Even if the Court's new definition of the term "interrogation" provided a proper standard for deciding this case, I find it remarkable that the Court should undertake the initial task of applying its new standard to the facts of the present case. As noted above, the trial judge did not decide whether Officer Gleckman had interrogated respondent. Assuming, arguendo, that he had, the judge concluded that respondent had waived his request for counsel by offering to help find the gun. The Rhode Island Supreme Court disagreed on the waiver questions, [n14] and expressly concluded that interrogation had occurred. Even if the Rhode Island court might have reached a different conclusion under the Court's new definition, I do not believe we should exclude it from participating in a review of the actions taken by the Providence police. Indeed, given the creation of a new standard of decision at this stage of the litigation, the proper procedure would be to remand to the trial court for findings on the basis of evidence directed at the new standard.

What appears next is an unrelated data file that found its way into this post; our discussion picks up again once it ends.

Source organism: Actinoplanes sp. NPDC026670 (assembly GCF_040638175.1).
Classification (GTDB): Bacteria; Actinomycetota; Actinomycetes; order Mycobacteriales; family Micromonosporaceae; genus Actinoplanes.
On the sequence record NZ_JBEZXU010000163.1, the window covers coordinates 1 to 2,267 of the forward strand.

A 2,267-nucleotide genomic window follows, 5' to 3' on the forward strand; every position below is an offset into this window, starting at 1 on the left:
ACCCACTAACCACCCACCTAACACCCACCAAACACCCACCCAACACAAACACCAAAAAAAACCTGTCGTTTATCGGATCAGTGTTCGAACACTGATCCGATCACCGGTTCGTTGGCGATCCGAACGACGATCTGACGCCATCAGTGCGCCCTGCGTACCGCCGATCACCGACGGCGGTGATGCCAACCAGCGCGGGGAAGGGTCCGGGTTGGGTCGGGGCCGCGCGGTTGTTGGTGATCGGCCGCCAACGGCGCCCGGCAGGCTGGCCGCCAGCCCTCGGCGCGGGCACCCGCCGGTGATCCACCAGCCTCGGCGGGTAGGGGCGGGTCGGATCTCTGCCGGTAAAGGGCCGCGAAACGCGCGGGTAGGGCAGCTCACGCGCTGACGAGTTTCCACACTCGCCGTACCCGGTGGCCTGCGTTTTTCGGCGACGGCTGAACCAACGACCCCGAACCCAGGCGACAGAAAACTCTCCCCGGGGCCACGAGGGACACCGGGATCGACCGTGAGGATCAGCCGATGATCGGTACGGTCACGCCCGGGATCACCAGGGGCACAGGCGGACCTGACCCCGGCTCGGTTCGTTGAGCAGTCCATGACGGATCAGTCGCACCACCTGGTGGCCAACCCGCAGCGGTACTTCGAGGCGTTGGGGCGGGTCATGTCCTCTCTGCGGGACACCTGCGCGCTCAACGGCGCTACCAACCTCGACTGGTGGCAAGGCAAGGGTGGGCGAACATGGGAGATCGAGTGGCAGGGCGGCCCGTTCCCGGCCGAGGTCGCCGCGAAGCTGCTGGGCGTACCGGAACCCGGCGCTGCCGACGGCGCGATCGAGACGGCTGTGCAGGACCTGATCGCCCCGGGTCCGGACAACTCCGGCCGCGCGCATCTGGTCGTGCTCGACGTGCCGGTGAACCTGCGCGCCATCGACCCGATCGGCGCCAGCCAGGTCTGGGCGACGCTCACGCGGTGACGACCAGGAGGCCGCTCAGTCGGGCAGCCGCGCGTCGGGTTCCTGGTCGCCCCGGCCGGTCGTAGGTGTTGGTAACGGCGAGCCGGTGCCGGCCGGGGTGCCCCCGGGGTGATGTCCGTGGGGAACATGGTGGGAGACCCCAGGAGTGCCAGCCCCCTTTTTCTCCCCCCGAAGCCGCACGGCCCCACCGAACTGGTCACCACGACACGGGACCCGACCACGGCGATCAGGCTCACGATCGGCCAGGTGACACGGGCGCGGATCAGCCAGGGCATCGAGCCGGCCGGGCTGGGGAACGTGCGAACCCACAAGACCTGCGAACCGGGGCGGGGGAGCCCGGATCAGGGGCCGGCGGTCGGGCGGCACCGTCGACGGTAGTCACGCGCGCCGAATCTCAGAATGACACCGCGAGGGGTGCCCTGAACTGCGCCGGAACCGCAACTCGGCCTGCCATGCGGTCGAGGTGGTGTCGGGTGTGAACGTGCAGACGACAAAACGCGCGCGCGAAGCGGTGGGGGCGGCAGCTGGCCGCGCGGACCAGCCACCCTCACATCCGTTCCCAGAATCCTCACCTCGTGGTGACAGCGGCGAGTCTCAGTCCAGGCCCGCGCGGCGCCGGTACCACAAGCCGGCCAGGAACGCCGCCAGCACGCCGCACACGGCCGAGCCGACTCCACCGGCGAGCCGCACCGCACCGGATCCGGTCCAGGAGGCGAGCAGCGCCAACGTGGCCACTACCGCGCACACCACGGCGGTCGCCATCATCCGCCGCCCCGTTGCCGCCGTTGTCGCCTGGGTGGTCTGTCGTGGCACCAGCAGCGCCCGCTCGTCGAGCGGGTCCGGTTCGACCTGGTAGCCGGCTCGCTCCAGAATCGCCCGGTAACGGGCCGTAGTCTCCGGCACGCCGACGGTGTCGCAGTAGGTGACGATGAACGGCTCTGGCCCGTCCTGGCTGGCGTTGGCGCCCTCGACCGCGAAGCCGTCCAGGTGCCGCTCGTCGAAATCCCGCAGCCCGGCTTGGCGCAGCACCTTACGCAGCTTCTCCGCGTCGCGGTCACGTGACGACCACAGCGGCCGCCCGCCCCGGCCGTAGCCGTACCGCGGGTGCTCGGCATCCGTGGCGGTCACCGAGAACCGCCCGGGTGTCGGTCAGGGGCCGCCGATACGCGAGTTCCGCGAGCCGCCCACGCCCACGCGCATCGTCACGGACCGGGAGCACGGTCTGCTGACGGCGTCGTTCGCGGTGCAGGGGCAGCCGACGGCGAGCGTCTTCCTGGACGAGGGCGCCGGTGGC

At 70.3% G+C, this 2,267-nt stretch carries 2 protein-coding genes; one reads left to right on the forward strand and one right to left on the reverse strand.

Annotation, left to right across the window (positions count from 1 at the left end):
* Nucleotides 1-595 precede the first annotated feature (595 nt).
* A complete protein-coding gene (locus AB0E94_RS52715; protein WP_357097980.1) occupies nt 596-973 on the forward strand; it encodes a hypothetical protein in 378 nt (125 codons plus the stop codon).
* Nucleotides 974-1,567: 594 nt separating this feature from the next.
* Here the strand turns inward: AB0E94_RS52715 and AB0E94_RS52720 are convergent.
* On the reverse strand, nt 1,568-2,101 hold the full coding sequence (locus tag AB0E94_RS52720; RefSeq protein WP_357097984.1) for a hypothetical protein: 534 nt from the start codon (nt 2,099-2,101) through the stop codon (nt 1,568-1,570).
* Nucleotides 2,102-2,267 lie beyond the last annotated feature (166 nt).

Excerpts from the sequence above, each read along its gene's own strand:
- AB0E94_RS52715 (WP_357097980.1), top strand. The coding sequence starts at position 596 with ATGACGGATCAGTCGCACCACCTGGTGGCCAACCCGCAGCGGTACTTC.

In any event, I think the Court is clearly wrong in holding, as a matter of law, that Officer Gleckman should not have realized that his statement was likely to elicit an incriminating [p315] response. The Court implicitly assumes that, at least in the absence of a lengthy harangue, a criminal suspect will not be likely to respond to indirect appeals to his humanitarian impulses. It then goes on to state that the officers in this case had no reason to believe that respondent would be unusually susceptible to such appeals. Ante at 302. Finally, although the significance of the officer's intentions is not clear under its objective test, the Court states in a footnote that the record "in no way suggests" that Officer Gleckman's remarks were designed to elicit a response. Ante at 303, n. 9.